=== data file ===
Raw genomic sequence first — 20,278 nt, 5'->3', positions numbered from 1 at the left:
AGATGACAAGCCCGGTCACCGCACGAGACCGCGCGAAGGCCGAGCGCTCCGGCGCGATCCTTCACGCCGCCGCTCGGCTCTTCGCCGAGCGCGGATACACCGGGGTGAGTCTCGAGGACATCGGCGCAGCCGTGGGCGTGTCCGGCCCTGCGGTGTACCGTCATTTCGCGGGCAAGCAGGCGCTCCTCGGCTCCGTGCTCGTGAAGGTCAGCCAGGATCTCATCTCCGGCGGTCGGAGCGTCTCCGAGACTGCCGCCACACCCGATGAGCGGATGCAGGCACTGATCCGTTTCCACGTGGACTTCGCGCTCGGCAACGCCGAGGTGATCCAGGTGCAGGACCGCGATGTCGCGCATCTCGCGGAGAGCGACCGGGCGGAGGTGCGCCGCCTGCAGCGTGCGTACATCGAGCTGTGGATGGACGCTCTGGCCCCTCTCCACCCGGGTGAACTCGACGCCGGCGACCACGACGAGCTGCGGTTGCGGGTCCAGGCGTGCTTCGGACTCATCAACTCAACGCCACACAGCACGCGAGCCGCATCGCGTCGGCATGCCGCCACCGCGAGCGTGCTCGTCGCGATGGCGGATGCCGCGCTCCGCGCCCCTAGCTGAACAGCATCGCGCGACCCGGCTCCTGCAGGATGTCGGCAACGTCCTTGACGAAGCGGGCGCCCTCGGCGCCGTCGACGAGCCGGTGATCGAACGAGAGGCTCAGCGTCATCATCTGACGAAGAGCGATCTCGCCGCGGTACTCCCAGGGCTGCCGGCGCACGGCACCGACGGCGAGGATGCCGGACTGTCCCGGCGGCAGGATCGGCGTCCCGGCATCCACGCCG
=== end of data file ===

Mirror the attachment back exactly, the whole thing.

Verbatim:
Raw genomic sequence first — 20,278 nt, 5'->3', positions numbered from 1 at the left:
AGATGACAAGCCCGGTCACCGCACGAGACCGCGCGAAGGCCGAGCGCTCCGGCGCGATCCTTCACGCCGCCGCTCGGCTCTTCGCCGAGCGCGGATACACCGGGGTGAGTCTCGAGGACATCGGCGCAGCCGTGGGCGTGTCCGGCCCTGCGGTGTACCGTCATTTCGCGGGCAAGCAGGCGCTCCTCGGCTCCGTGCTCGTGAAGGTCAGCCAGGATCTCATCTCCGGCGGTCGGAGCGTCTCCGAGACTGCCGCCACACCCGATGAGCGGATGCAGGCACTGATCCGTTTCCACGTGGACTTCGCGCTCGGCAACGCCGAGGTGATCCAGGTGCAGGACCGCGATGTCGCGCATCTCGCGGAGAGCGACCGGGCGGAGGTGCGCCGCCTGCAGCGTGCGTACATCGAGCTGTGGATGGACGCTCTGGCCCCTCTCCACCCGGGTGAACTCGACGCCGGCGACCACGACGAGCTGCGGTTGCGGGTCCAGGCGTGCTTCGGACTCATCAACTCAACGCCACACAGCACGCGAGCCGCATCGCGTCGGCATGCCGCCACCGCGAGCGTGCTCGTCGCGATGGCGGATGCCGCGCTCCGCGCCCCTAGCTGAACAGCATCGCGCGACCCGGCTCCTGCAGGATGTCGGCAACGTCCTTGACGAAGCGGGCGCCCTCGGCGCCGTCGACGAGCCGGTGATCGAACGAGAGGCTCAGCGTCATCATCTGACGAAGAGCGATCTCGCCGCGGTACTCCCAGGGCTGCCGGCGCACGGCACCGACGGCGAGGATGCCGGACTGTCCCGGCGGCAGGATCGGCGTCCCGGCATCCACGCCG